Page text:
§ 468. After enumerating the powers above specified, this section of the constitution concludes with empowering congress" to make all laws which shall be necessary and proper for carrying into execution the foregoing powers, and all other powers vested by this constitution in the government of the United States, or in any department or office thereof." It has been argued that the effect of this clause is to strip the preceding enumerations of all their restrictive features, and to make the government of the United States practically absolute.

1 Whart. Crim. Law, 8th ed., §§ 1782 et seq.; see infra, § 471. As to confiscation of belligerent property, see supra, §§ 217, 455.

See Bigelow v. Forrest, 9 Wall. 339; U. S. v. Greathouse, 2 Abb. U. S. 364; Wallach v. Van Riswick, 92 U. S. 202; Pike v. Wassell, 94 U. S. 711; French v. Wade, 102 U. S. 132; see as



to confiscation as a war measure, supra, § 217.

3 Supra, §§ 217, 455.

Alexander's Cotton, 2 Wall. 404; Flying Scud, 6 Wall. 263; Miller v. U. S., 11 Wall. 268; U. S. v. Padelford, 9 Wall. 531.

5 The William Bagaley, 5 Wall. 377; The Gray Jacket, 5 Wall. 342, 570. 6 Const., art. I., § 8, cl. 18.

But this is not the case. The clause before us simply recapitulates the common law rule that the grant of a power carries with it the right to use all the means necessary to carry such power into effect. Without the clause before us, the government of the United States would have been authorized to have done whatever was necessary and proper to carry into effect any one of the powers specifically given to it by the constitution. The power, for instance, to establish post-offices, would have enabled it to do whatever is usual and proper to make such post-offices effective; the power to regulate commerce includes the power to pass whatever laws are necessary to make such regulation effective. Without this clause, however, there might have been ground, before the adoption of the amendment reciting that rights not granted are reserved to the states or the people, to argue that the enumerated powers were merely samples of a general mass of jurisdiction thrown on the government of the United States. The clause before us effectually excludes this hypothesis. The power of general legislation given to congress is limited to the "carrying into execution the foregoing powers, and all other powers vested by this constitution in the government of the United States, or in any department thereof." This provision, taken in connection with the amendment as to reserved powers above noticed, draws a fixed line of demarcation between the sovereignty of the United States and that of the particular states. No legislation by congress that is not necessary or proper to carry out an enumerated power is constitutional.

1 Hence, a statute prescribing penalties for offences against Federal elections is constitutional; Siebold, ex parte, 100 U. S. 371; Clarke, ex parte, 100 U. S. 399; U. S. v. Gale, 109 U. S. 65; supra, § 396.

As congress has authority under section 4, article 1, of the constitution to regulate Federal elections, section 5506 of the revised statutes, passed in pursuance of such authority, and 536

for that purpose, is constitutional and valid as to such elections, but has no application to state or municipal elections; United States v. Reese, 92 U. S. 214, distinguished. U. S. Cir. Ct., E. D. Virginia, April 12, 1883; U. S. v. Munford. As to " reconstruction" measures, see infra, §§ 584–593. 2 See Kilbourn v. Thompson, 103 U.S. 168.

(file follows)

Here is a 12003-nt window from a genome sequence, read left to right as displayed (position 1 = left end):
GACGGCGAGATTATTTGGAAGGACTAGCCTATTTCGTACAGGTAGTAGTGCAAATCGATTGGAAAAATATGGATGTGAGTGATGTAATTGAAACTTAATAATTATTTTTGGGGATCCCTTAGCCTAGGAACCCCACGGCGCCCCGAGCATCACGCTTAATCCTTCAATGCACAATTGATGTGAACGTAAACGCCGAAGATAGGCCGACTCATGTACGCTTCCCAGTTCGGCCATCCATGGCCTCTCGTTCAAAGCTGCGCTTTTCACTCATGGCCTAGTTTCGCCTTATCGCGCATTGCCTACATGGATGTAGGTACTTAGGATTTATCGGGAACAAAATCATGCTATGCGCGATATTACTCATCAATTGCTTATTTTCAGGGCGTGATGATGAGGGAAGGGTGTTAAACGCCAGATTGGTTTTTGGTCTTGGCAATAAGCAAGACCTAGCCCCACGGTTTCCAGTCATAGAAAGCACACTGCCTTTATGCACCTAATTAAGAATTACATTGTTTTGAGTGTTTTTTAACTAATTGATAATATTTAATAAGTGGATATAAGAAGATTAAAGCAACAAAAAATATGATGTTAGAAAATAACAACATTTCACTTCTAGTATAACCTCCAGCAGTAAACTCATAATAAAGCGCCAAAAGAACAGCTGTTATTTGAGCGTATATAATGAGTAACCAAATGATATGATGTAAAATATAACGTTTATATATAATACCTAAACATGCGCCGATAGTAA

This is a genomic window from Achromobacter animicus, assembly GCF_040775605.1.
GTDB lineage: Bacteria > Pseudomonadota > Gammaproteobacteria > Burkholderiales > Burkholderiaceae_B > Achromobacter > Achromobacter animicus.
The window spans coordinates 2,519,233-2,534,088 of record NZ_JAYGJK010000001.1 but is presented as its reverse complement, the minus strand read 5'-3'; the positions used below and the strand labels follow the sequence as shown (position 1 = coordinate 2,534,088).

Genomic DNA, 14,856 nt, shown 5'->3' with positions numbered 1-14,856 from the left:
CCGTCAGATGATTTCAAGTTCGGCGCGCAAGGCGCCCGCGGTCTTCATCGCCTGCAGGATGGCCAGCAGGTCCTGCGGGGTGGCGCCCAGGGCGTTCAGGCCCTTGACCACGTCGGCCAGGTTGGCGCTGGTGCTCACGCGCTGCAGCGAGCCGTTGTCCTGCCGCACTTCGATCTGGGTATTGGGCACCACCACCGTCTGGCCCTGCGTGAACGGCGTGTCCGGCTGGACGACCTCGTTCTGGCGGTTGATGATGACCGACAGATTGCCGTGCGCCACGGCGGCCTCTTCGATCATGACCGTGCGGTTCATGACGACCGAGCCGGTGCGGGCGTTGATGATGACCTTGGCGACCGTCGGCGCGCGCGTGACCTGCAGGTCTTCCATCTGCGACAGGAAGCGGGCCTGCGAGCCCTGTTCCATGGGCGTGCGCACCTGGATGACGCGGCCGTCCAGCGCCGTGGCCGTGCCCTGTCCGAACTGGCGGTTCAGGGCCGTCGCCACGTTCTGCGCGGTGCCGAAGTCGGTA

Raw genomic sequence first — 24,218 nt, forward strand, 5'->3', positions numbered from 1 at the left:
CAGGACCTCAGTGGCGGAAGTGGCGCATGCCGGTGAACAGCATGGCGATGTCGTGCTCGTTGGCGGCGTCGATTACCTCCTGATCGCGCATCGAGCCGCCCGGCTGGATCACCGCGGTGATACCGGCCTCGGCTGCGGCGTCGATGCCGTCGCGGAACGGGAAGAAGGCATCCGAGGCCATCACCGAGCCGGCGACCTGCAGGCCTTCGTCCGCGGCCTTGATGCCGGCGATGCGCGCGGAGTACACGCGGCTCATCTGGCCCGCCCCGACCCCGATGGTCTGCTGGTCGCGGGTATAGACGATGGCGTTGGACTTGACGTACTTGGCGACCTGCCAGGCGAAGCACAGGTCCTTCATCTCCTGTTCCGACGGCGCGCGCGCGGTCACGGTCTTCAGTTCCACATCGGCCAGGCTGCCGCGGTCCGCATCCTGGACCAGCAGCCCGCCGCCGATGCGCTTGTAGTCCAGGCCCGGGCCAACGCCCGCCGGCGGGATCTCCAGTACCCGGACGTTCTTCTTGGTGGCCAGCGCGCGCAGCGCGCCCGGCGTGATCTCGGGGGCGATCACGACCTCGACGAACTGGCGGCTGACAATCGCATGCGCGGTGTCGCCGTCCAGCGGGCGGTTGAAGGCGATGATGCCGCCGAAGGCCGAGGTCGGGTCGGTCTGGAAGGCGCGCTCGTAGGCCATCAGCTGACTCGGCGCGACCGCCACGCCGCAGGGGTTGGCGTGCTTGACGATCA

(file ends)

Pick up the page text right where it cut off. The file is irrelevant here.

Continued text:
§ 471. We have next to consider the limitations imposed by the constitution on legislation, beginning with those Bills of which apply to congress as well as to state legisla- attainder tures. The first restriction of this class to be mentioned is that which prohibits bills of attainder. "Bill of attainder" is a procedure with which the framers of the constitution had cause to be familiar. Both parties, in the revolutionary struggle, had used bills of attainder to inflict sometimes gross injustice on their antagonists; and by this process had been brought to the block in England, not merely some of the most dangerous opponents of free institutions, but some of their most illustrious defenders. A bill of attainder is an act by which the legislature, unshackled, as it assumes in such cases to be by strict rules of law, declares an accused party to be guilty of an offence with which he is charged, and assigns to him what is deemed a suitable punishment. This method of procedure is prohibited by the constitution, and provisions are afterwards introduced granting all necessary safeguards in cases of prosecution for crime, and requiring that these prosecutions shall take place before an impartial jury. In England bills of attainder have been generally employed to inflict capital punishment upon individuals whose life parliament considers to be a public danger. In this country the term has a wider signification; and the supreme court of the United States has held that statutes prescribing that clergymen and lawyers shall not exercise their profession until they take oath that they have not been concerned in rebellion, are unconstitutional, as being virtually bills of attainder.1

of attainder were passed by the colonies during the American Revolution, see Story, Com. Const., § 1338; Sedgw.Stat.

1 Cummings v. Missouri, 4 Wall. 277; Garland, ex parte, 4 Wall. 333; Pierce v. Carskadon, 16 Wall. 234. As to confiscation, see supra, §§ 217, Law, 557; Jackson v. Catlin, 2 Johns. 455, 467. R. 248. See case of attainder and exe

As to the reckless way in which bills cution stated in 3 Elliott's Debates, 66. 537